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Wiley Branton

Raised in Pine Bluff, Arkansas
December 13, 1923 – December 15, 1988

Wiley Branton (left) and Thurgood Marshall at a court hearing about the desegregation of Little Rock public schools, 1957, Daisy Bates Papers, WHS

Wiley Branton (left) and Thurgood Marshall at a court hearing about the desegregation of Little Rock public schools, 1957, Daisy Bates Papers, WHS

Under the directorship of Wiley Branton, the Atlanta-based Voter Education Project (VEP) was a crucial factor in the ability of SNCC and other organizations to expand their voter registration work in Mississippi and other parts of the South. Branton had to be much more cautious about overtly political actions than SNCC. VEP was a tax exempt organization and “politics” was off limits. Ironically, however, politics underlaid its creation in 1962. The Kennedy Administration endorsed VEP in large part because it disliked direct action protests and Freedom Rides and thought that voter registration efforts would not attract violence that embarrassed the United States in its Cold War competition with the Soviet Union.

They were, of course, very wrong about that.

Wiley Branton’s civil rights work began early. As a teenager in Arkansas, he led a protest when new equipment ordered for the Black high school went the white school instead. In 1943, he was drafted into the army. While many World War II veterans began their activism after the war’s end, Branton wrote to the government protesting the treatment of Black soldiers during his service. After returning home, Branton earned a law degree and opened a law practice in his hometown of Pine Bluff. He also ran the taxicab business his grandfather had started in 1915 on the side. Branton’s reputation for handling local civil rights issues led a group of parents and children who wanted to desegregate Little Rock schools to seek him out after the 1954 Brown v. Board of Education decision. His work as lead attorney for the Little Rock Nine case catapulted him onto the national stage of the Civil Rights Movement.

Although committed to civil rights struggle, Wiley Branton had not wanted to direct the Voter Education Project. But he could not convince the several other candidates he had suggested for the job, so he resigned to taking on the challenge himself. As the director, Branton tackled the political dilemma of meeting the demands of the South’s diverse voting rights organizations. In states other than Mississippi, he gave each organization its own territory. However, in Mississippi he funneled VEP funds through COFO.

It was Branton’s work with VEP that began his relationship with SNCC. Traveling into southern communities, he met SNCC field secretaries and enthusiastically backed their efforts. Even though he often went into the field wearing a suit and tie, Branton was able to bridge the gap between SNCC and the older civil rights veterans, many of whom worried for different reasons about SNCC’s bold aims.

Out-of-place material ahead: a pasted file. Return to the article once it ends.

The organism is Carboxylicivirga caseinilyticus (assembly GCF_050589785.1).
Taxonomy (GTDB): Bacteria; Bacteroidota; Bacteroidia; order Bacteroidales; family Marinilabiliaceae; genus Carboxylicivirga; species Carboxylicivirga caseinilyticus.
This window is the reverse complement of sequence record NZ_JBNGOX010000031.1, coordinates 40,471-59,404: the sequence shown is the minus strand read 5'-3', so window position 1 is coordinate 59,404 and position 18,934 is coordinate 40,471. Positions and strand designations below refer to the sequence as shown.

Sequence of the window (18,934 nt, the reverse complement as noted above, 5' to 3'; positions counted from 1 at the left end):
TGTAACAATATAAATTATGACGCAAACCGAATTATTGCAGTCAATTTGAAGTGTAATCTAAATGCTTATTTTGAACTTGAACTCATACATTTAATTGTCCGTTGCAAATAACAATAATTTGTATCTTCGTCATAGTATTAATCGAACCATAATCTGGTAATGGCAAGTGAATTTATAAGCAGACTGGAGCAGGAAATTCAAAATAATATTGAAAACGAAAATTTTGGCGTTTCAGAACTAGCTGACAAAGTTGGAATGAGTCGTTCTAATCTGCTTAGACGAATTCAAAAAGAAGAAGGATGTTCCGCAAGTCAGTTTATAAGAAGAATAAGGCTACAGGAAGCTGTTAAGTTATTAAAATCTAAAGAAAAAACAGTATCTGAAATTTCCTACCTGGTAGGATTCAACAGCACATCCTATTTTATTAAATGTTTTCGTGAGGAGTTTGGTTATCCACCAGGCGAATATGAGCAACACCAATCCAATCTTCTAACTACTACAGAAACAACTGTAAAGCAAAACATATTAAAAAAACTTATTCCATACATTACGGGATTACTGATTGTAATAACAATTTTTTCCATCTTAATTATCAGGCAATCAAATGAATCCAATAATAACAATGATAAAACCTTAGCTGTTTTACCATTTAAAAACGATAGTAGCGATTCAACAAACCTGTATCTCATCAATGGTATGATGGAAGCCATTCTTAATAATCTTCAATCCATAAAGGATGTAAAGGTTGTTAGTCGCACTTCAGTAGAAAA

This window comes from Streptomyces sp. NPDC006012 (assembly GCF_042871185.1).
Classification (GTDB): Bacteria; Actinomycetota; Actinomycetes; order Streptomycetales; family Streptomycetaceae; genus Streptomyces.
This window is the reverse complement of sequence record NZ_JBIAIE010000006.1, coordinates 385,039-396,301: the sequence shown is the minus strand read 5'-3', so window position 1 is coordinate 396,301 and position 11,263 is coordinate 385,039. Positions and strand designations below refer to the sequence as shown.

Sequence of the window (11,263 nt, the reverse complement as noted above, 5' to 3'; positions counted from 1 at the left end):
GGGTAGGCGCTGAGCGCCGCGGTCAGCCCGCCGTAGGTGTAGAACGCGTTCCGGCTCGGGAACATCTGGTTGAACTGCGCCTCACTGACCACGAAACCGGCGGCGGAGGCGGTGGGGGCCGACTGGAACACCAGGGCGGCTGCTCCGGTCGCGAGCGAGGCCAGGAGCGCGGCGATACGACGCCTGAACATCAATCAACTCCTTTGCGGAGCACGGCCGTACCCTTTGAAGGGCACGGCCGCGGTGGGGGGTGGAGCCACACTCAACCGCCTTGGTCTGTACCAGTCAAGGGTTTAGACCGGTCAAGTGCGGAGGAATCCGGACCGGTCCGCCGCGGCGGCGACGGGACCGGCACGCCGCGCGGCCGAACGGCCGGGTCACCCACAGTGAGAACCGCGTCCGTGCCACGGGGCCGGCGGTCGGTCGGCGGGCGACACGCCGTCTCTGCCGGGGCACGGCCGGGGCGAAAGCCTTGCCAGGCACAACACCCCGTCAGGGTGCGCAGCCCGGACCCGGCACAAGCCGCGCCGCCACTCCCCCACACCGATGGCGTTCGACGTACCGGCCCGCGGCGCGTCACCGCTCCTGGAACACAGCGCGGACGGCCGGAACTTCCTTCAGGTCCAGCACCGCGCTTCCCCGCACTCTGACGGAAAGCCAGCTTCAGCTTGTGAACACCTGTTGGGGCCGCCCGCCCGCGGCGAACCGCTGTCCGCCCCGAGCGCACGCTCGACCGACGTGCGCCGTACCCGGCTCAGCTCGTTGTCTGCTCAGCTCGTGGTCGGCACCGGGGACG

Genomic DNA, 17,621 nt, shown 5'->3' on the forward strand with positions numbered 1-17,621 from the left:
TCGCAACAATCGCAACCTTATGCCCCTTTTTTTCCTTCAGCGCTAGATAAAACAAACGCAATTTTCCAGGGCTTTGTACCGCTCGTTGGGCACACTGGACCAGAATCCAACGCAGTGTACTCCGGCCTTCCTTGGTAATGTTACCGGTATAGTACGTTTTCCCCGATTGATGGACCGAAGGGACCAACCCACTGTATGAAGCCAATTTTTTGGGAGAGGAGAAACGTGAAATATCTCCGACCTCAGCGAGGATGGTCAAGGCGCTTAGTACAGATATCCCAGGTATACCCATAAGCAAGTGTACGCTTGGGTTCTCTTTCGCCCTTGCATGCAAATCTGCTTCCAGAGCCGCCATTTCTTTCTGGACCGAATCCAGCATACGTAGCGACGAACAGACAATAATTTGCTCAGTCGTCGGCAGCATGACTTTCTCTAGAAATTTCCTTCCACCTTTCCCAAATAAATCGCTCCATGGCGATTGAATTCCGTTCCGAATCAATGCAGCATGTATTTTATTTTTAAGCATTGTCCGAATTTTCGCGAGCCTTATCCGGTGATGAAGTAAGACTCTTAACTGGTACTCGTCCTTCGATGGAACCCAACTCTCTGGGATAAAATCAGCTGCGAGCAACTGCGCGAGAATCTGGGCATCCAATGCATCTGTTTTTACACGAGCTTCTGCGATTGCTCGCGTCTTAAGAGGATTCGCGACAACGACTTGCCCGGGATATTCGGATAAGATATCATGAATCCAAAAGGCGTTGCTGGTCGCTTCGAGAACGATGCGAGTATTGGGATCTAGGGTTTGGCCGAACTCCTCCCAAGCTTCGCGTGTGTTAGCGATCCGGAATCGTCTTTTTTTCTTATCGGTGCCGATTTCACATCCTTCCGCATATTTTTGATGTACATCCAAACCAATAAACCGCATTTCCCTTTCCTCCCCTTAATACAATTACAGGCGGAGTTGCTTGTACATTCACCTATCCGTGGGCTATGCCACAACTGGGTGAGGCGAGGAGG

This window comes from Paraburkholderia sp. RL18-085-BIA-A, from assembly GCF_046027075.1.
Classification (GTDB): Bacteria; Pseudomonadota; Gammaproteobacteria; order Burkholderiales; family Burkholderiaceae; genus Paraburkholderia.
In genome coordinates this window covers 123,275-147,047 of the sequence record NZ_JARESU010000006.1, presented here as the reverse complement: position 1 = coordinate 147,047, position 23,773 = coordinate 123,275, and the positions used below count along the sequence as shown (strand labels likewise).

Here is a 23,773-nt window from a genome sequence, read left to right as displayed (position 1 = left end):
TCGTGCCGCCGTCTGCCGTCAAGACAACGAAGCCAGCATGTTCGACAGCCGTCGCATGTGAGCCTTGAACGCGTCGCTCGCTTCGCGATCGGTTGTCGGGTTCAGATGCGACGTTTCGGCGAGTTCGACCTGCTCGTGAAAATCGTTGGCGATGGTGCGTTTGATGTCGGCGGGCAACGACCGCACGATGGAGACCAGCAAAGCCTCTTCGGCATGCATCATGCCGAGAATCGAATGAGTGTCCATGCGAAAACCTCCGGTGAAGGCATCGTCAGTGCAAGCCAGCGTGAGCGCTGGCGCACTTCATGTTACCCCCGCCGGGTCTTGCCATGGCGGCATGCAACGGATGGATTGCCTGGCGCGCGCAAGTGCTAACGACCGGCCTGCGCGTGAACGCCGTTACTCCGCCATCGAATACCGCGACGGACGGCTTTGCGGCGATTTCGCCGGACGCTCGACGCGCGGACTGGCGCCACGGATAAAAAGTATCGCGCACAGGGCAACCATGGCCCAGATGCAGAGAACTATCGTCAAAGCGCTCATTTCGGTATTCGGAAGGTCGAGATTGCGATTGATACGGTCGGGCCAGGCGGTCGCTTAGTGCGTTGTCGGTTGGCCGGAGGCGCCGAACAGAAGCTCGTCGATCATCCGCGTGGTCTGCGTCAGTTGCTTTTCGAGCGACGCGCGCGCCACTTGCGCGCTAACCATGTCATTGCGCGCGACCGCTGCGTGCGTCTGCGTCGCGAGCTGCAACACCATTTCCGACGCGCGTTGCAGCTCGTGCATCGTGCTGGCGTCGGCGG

In February 1963, white gunmen attacked VEP field director, Randolph Blackwell, as he drove with SNCC field secretaries Bob Moses and Jimmy Travis from COFO headquarters in Greenwood. Travis nearly lost his life. In response, Wiley Branton declared that Leflore County “had elected itself the testing ground of democracy.” SNCC fields secretaries were called to Greenwood from projects around the South, and this brought the first national attention to the COFO voter registration campaign in Mississippi.

Wiley Branton had to balance his respect for SNCC and obligation to VEP’s sponsors, who grew uncomfortable with what they considered SNCC’s radicalism. VEP funders also wanted quick results, an impossibility in Mississippi, and ended VEP funding in October 1963 after only one year because very few blacks who tried got registered to vote. But even this short period of time, the VEP funded-work greatly expanded the number of Mississippians who would continue the struggle for the right to vote full-time.

Sources

John Dittmer, Local People: The Struggle for Civil Rights in Mississippi (Urbana: University of Illinois Press, 1994).

Judith Kilpatrick, There When We Needed Him: Wiley Austin Branton, Civil Rights Warrior (Fayetteville: The University of Arkansas Press, 2007).

Charles Payne, I’ve Got the Light of Freedom: The Organizing Tradition and the Mississippi Freedom Struggle (Berkeley: University of California Press, 1995).

Interview with Wiley Branton by Robert Penn Warren, March 17, 1964, Robert Penn Warren’s Who Speaks for the Negro Archival Collection, Vanderbilt University.


Thomas Gaither and Bob Moses, “Report on Voter Registration – Projected Program,” January 27, 1962, Ella Baker Papers, WHS


Letter from Wiley Branton to Arthur Waskow, September 16, 1963, Arthur Waskow Papers, WHS


Andrew Young, Memo about field reports for the Voter Education Project, undated, Amzie Moore Papers, WHS


Guy Carawan, “The Story of Greenwood,” 1965, Archives Main Stacks, WHS